VICKERS: These people are being left out here to die, and it's a horrible death, getting cramped up, going down, maybe even have wild animals out here finish you off.

LAVOYGER DURHAM: You're lucky if you find them dead before the coyotes, the wild hogs, the caracaras and the buzzards eat them up.

VICKERS: Most of these people are within 15 or 20 minutes of where we're sitting right here. So we're tired of it. We're fed up with it. And for President Obama to go to El Paso and say that the border's secure, I just can't understand that. So we're here to say otherwise.

BURNETT: Freddy Longoria is a ranch foreman on a South Texas ranch. His boss asked us not to name the ranch.

FREDDIE LONGORIA: What I heard is that they had killed a lady on the Old Mines Road, going towards Laredo, over, like, a retaliation. They beheaded her. I mean, they cut her head off.

BURNETT: A gate guard at a ranch on Old Mines Road beheaded for turning in traffickers. An oilfield worker attacked and decapitated by immigrants who wanted his pickup. Mafiosos from the Zetas cartel took over a ranch outside of Laredo. These are just a few of the rumors you hear in the cafes and taquerias of South Texas these days. Law enforcement says every one of them is false. Nevertheless, they have an effect.

(SOUNDBITE OF BUFFALOS GRUNTING)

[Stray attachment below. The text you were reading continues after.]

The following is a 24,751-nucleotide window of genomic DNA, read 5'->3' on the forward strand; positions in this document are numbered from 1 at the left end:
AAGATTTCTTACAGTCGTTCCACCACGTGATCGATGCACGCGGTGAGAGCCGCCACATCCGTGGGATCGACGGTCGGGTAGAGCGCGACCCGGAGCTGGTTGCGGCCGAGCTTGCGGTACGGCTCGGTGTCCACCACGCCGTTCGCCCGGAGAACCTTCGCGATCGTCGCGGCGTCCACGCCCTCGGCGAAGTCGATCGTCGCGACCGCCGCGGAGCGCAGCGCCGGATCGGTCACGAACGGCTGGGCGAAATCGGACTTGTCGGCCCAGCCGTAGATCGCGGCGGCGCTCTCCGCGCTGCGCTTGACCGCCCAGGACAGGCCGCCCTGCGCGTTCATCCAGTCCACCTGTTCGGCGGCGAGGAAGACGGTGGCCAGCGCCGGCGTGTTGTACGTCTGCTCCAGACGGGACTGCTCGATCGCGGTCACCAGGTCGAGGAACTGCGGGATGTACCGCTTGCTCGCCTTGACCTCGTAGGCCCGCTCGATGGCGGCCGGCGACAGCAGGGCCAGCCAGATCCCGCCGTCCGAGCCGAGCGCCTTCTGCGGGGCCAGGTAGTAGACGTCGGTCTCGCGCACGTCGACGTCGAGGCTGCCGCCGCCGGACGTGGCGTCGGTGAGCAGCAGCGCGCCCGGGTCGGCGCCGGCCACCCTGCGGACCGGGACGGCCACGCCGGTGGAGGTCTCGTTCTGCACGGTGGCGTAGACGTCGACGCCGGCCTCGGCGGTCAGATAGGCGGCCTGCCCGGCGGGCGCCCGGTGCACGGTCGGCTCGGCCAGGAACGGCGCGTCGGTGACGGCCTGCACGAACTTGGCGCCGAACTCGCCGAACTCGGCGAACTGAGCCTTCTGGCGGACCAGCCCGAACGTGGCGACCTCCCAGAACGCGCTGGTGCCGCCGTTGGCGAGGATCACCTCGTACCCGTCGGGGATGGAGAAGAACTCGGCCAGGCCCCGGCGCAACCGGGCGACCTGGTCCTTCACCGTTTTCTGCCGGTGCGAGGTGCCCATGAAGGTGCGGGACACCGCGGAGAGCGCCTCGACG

BURNETT: Freddy Longoria, with the lanky grace of a cowboy, leans against his pickup and watches a herd of bison feeding contentedly.

LONGORIA: You hear a lot of stories out here. Some of those, sometimes they hit too close to home and you get worried. You get a little bit paranoid and start carrying a gun and taking more precautions.

(SOUNDBITE OF BUFFALOS GRUNTING)

BURNETT: Unidentified Man: (Spanish spoken)

BURNETT: El Paso has had incidents. Twice, bullets from shootouts in Juarez flew across the Rio Grande and struck public buildings in El Paso. And there was a notorious kidnapping in 2009, recounts El Paso Mayor John Cook.

JOHN COOK: It was a person who was involved in the drug trade lost his shipment to the Border Patrol, which tells me the Border Patrol is sort of doing their job. And because he lost his shipment, he was kidnapped out of his home, brought over to Juarez, where he was executed.

BURNETT: Do you consider that spillover violence?

COOK: Yeah, I would actually consider that spillover violence. This drug war now has lasted for three years, and you have one case of spillover violence that we can clearly identify in a city of 800,000 people.